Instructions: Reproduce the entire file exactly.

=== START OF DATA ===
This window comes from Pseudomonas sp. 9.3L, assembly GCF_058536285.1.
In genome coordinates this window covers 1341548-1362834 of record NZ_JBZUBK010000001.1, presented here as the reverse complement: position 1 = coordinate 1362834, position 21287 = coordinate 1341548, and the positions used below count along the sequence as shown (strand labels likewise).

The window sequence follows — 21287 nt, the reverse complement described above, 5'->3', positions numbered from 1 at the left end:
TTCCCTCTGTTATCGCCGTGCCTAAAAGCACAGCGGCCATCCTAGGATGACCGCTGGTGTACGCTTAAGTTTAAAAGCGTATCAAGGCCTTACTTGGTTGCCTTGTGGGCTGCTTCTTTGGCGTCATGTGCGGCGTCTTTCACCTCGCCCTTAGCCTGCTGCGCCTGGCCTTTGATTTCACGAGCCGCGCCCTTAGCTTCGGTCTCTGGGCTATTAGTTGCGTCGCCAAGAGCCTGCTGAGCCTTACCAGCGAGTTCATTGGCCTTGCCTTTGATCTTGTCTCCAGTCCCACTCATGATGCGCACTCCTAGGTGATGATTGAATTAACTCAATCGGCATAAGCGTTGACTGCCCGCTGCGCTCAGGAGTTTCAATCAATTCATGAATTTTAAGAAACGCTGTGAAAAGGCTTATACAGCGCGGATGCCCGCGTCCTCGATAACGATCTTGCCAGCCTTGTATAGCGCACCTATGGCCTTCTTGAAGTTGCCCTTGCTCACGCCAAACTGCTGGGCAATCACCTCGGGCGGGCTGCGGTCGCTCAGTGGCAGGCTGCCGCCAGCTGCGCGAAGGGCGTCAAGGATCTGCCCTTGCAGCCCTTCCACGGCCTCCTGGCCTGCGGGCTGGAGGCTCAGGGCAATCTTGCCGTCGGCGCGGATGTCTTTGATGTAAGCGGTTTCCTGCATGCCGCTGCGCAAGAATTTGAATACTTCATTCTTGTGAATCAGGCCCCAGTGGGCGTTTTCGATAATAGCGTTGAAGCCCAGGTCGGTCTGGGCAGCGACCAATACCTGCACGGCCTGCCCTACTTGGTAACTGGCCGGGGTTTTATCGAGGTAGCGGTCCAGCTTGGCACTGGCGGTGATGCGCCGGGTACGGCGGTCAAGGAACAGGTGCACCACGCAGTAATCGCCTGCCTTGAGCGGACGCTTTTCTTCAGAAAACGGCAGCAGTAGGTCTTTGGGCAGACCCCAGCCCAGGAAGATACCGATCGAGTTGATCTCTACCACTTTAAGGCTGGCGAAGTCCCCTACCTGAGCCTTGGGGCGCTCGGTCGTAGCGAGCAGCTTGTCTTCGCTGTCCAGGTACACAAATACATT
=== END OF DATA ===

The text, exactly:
This window comes from Pseudomonas sp. 9.3L, assembly GCF_058536285.1.
In genome coordinates this window covers 1341548-1362834 of record NZ_JBZUBK010000001.1, presented here as the reverse complement: position 1 = coordinate 1362834, position 21287 = coordinate 1341548, and the positions used below count along the sequence as shown (strand labels likewise).

The window sequence follows — 21287 nt, the reverse complement described above, 5'->3', positions numbered from 1 at the left end:
TTCCCTCTGTTATCGCCGTGCCTAAAAGCACAGCGGCCATCCTAGGATGACCGCTGGTGTACGCTTAAGTTTAAAAGCGTATCAAGGCCTTACTTGGTTGCCTTGTGGGCTGCTTCTTTGGCGTCATGTGCGGCGTCTTTCACCTCGCCCTTAGCCTGCTGCGCCTGGCCTTTGATTTCACGAGCCGCGCCCTTAGCTTCGGTCTCTGGGCTATTAGTTGCGTCGCCAAGAGCCTGCTGAGCCTTACCAGCGAGTTCATTGGCCTTGCCTTTGATCTTGTCTCCAGTCCCACTCATGATGCGCACTCCTAGGTGATGATTGAATTAACTCAATCGGCATAAGCGTTGACTGCCCGCTGCGCTCAGGAGTTTCAATCAATTCATGAATTTTAAGAAACGCTGTGAAAAGGCTTATACAGCGCGGATGCCCGCGTCCTCGATAACGATCTTGCCAGCCTTGTATAGCGCACCTATGGCCTTCTTGAAGTTGCCCTTGCTCACGCCAAACTGCTGGGCAATCACCTCGGGCGGGCTGCGGTCGCTCAGTGGCAGGCTGCCGCCAGCTGCGCGAAGGGCGTCAAGGATCTGCCCTTGCAGCCCTTCCACGGCCTCCTGGCCTGCGGGCTGGAGGCTCAGGGCAATCTTGCCGTCGGCGCGGATGTCTTTGATGTAAGCGGTTTCCTGCATGCCGCTGCGCAAGAATTTGAATACTTCATTCTTGTGAATCAGGCCCCAGTGGGCGTTTTCGATAATAGCGTTGAAGCCCAGGTCGGTCTGGGCAGCGACCAATACCTGCACGGCCTGCCCTACTTGGTAACTGGCCGGGGTTTTATCGAGGTAGCGGTCCAGCTTGGCACTGGCGGTGATGCGCCGGGTACGGCGGTCAAGGAACAGGTGCACCACGCAGTAATCGCCTGCCTTGAGCGGACGCTTTTCTTCAGAAAACGGCAGCAGTAGGTCTTTGGGCAGACCCCAGCCCAGGAAGATACCGATCGAGTTGATCTCTACCACTTTAAGGCTGGCGAAGTCCCCTACCTGAGCCTTGGGGCGCTCGGTCGTAGCGAGCAGCTTGTCTTCGCTGTCCAGGTACACAAATACATT